A Terror of Tyrannosaurs

Trent Ernst, Editor


Anyone who has seen Jurassic Park knows that having a Tyrannosaurus chase you is a Very Bad Thing.

But what if three Tyrannosauruses were chasing you?

Well that would be terrifying. Or rather, it would be terror-fying, as the official name for a group of tyrannosaurs is a terror.

While scientists have debated whether Tyrannosaurs hunted solo or in groups, local guide outfitter may have stumbled across the answer while out hunting back in the fall of 2011.

Aaron Fredlund came across a track that belonged to a rather large creature while out guiding a hunt in 2011. The tracks were amazingly well preserved, but Fredlund just about gave them a miss. He is, after all, a hunter, not a fossil hunter. But he went back and took some pictures before continuing on.

And that was just about that, until wife Jessica noticed the photos. She posted them to Facebook, asking if anyone knew what kind of footprint it was. People encouraged her to send the pictures on to the Peace River Paleontological Research Centre (PRPRC).

The pictures were passed on to Rich McCrea, who was in Australia at the time. As soon as he returned, he and his team went out to study the tracks and make casts before snow fell. (The trouble with finding exposed fossils is as soon as they are exposed, they begin to weather.)

The next year, the researchers returned to the site, a slab of rock at the base of a cliff about 4 metres wide and 60 metres long. As they excavated the area, they found a series of other tracks, including a Hadrosaur track. some made by smaller theropods called Saurexallopus cordata, and, most excitingly, other tracks made by tyrannosauruses, parallel to the original.

The findings were recently published at plosone.org, a peer-reviewed, open-access online publication put out by the Public Library of Science. “The skeletal record of tyrannosaurids is well-documented,” begins the paper, written by Rich McCrea, Lisa Buckley, and a team of five other scientists. “Whereas their footprint record is surprisingly sparse. There are only a few isolated footprints attributed to tyrannosaurids and, hitherto, no reported trackways.”

“The trackways were covered with a layer of bentonite, which is ancient compressed volcanic ash,” says Charles Helm. “The tracks were not made by T. rex, but by a smaller tyrannosaur, possibly Albertosaurus.”

But that’s up for debate. The tracks are unique enough that they have been assigned their own ichnotaxon—a taxonomic unit assigned based on the fossilized work of a creature, as opposed to the remains of the creature itself—named after Fredlund. The working name for the tyrannosaurs that made these tracks is the Bellatoripes fredlundi, which translates, very roughly from Latin into “Warlike Foot of Fredlund.”

While everyone thinks about the king of all predators, the T-Rex, when referring to tyrannosaurus, there are a number of smaller species in the same family, including the Albertosaurus, the Gorgosaurus, and the Tarbosaurus. However, without any skeletal remains, the new designation remains simply that: a designation.

The findings seem to support that Tyrannosaurs may have been pack hunters, which is something that Phillip Currie has been arguing for years. In 2011, the very year these tracks were first discovered, Currie wrote the book Dino Gangs, proposing the idea. Not surprisingly, Currie is a co-author of the paper with McCrea and Buckley.

In the movie Jurassic Park, Doctor Alan Grant (Sam Neil) sees the dinosaurs for the first time and says “They’re moving in herds. They do move in herds.”

The movie went on to present the velociraptors (based on the real-world Deinonychus) as cooperative predators, but in that movie, the T-Rex stood alone.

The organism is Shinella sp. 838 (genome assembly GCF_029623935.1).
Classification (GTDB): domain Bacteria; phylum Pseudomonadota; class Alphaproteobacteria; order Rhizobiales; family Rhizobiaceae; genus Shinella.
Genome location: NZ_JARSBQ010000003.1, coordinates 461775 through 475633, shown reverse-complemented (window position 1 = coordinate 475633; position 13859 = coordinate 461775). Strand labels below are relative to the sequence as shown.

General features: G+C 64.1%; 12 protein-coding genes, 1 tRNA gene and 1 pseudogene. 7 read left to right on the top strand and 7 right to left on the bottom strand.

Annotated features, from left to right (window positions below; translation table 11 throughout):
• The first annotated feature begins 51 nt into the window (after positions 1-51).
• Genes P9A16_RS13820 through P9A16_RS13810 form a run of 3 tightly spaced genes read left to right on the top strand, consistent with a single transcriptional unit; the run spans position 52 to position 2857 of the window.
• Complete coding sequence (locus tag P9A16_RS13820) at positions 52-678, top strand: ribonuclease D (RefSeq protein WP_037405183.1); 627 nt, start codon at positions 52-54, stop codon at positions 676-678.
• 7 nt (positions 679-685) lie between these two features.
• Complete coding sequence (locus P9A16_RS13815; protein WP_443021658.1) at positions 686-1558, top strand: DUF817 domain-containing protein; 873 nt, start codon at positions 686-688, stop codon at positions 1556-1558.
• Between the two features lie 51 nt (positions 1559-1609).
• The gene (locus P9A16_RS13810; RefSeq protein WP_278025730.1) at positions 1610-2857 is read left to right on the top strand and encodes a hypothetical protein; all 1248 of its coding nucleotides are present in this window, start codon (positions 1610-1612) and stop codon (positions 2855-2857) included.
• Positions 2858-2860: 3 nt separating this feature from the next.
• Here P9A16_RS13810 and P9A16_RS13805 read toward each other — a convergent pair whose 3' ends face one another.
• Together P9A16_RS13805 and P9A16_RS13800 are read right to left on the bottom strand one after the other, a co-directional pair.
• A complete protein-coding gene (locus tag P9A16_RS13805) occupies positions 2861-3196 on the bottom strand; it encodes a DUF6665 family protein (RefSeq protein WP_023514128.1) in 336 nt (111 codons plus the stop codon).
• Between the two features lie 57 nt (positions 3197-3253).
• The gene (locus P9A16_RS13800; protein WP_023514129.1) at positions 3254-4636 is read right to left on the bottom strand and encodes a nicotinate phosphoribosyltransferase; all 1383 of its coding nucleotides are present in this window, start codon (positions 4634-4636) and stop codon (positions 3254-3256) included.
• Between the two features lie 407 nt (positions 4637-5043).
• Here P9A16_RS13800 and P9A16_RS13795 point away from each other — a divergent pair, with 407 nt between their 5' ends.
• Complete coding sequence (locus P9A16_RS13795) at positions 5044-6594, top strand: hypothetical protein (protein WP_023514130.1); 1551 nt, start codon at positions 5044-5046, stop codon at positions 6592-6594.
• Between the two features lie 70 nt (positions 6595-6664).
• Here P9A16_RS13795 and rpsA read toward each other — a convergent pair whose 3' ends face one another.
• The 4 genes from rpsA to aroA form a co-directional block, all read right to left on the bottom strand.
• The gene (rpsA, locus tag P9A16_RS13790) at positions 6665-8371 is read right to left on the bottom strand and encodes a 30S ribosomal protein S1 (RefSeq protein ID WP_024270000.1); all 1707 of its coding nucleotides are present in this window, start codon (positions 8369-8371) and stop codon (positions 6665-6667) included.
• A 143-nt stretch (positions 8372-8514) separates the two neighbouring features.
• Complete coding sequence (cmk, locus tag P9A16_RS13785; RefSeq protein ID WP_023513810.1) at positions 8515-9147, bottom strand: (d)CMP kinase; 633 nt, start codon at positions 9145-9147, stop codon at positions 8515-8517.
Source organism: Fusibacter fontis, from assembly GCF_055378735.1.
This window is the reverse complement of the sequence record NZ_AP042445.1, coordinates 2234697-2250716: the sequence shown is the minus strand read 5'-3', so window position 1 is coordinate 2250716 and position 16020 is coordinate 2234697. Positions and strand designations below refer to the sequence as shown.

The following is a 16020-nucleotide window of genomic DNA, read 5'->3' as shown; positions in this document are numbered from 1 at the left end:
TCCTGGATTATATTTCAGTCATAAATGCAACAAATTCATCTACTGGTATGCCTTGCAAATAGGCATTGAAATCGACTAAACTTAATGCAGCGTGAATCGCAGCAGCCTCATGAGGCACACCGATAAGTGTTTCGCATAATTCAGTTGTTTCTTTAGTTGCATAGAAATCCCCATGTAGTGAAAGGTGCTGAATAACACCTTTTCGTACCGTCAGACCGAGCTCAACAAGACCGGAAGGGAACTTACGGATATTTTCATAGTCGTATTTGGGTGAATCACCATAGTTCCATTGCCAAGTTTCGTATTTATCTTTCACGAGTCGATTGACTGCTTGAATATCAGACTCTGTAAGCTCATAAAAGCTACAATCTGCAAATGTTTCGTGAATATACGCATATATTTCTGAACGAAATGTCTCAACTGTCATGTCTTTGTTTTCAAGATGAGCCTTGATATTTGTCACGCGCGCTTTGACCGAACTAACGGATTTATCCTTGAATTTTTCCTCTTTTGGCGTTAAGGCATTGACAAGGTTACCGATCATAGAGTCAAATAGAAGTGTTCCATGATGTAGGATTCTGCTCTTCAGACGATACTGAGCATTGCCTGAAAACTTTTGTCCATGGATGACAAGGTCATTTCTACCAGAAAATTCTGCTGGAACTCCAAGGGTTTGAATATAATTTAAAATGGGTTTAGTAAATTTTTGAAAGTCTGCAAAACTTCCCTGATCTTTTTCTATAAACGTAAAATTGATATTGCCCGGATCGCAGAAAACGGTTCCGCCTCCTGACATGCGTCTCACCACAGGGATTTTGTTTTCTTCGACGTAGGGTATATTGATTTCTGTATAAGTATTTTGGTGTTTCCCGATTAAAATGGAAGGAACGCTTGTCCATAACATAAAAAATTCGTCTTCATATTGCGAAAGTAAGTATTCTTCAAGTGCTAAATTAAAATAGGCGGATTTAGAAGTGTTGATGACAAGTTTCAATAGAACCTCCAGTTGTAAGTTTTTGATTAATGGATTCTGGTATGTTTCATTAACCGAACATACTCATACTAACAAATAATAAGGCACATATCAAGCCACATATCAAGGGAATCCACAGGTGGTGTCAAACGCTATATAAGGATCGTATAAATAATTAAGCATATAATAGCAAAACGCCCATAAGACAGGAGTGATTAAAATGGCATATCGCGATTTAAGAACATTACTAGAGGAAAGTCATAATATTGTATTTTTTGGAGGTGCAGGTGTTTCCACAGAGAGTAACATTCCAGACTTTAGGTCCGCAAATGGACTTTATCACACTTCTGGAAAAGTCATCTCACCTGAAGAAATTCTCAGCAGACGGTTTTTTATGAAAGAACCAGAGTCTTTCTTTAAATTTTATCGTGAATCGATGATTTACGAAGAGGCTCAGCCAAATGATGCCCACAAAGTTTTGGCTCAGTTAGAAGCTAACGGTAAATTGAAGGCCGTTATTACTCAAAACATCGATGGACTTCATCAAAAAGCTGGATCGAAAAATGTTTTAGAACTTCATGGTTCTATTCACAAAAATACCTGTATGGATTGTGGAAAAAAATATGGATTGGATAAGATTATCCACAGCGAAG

But in 1998, five years after the movie and eight years after the book, Currie located an old excavation site in Dry Island Buffalo Jump Provincial Park where a smattering of fossils had been excavated. Currie and his time fully excavated the site, discovering the remains of at least a dozen Albertasuarus, a member of the Tyrannosaur family.

In 2000, he wrote the first paper suggesting “gregarious behavior in tyrannosaurids”. In that paper, he speculated that the creatures moved in a social group with complex hunting behaviors.

Dino Gangs picks up on that idea, using new findings of 68 Tarbosaurus—another member of the Tyrannosaurus family—along the Korea-Mongolia border.

The idea of Tyrannosaurus hunting in packs has received much opposition in the scientific community, with opponents arguing that bones alone are not enough to reconstruct dinosaur behavior. In an article published on the Guardian website, science writer Brian Switek (one of those doubters), says that ““bones alone are not enough to reconstruct dinosaur behaviour… I would be thrilled if palaeontologists discovered compelling evidence that tyrannosaurs were social hunters. A trackway preserving the footsteps of several individuals moving in the same direction at the same time would be excellent. But until then, tableaus of tyrannosaur families dining together must remain tantalisingly speculative parts of prehistory.”

That was on July 25, 2011. Less than three months later, that trackway was found by Fredlund.

Rich McCrea was in Australia when he got the email from Fredlund showing a picture of Fredlund’s foot, dwarfed by a giant track. When he returned, he went out to explore the trackway. It was even better than he was expecting. “On a scale of one to ten? These are a nine, going on ten.”

He says the situation in which the tracks were made was near perfect. “Picture yourself walking across a muddy area,” he says. “The sediment would squish up between your toes, pressure bulges would form around your foot. Even though humans are small, if you step into mud that was mostly sand and silt and some organic, it would be really messy. There’d be these extra morphology features.

“These creatures weighed three to four tonnes. But their footprints didn’t disturb the sediment. It’s punched down into it like a pencil into playdough. It just compressed the sediment, it didn’t displace it. In that way, it’s perfect. We get a true reflection of the foot of the animal. Footprints and trackways don’t usually record this one time record of the foot, it’s the interaction with the substrate; there’s a fourth dimension, of time, where the foot comes down, then the weight bearing phase, then the take-off phase, which causes the track to get messy.”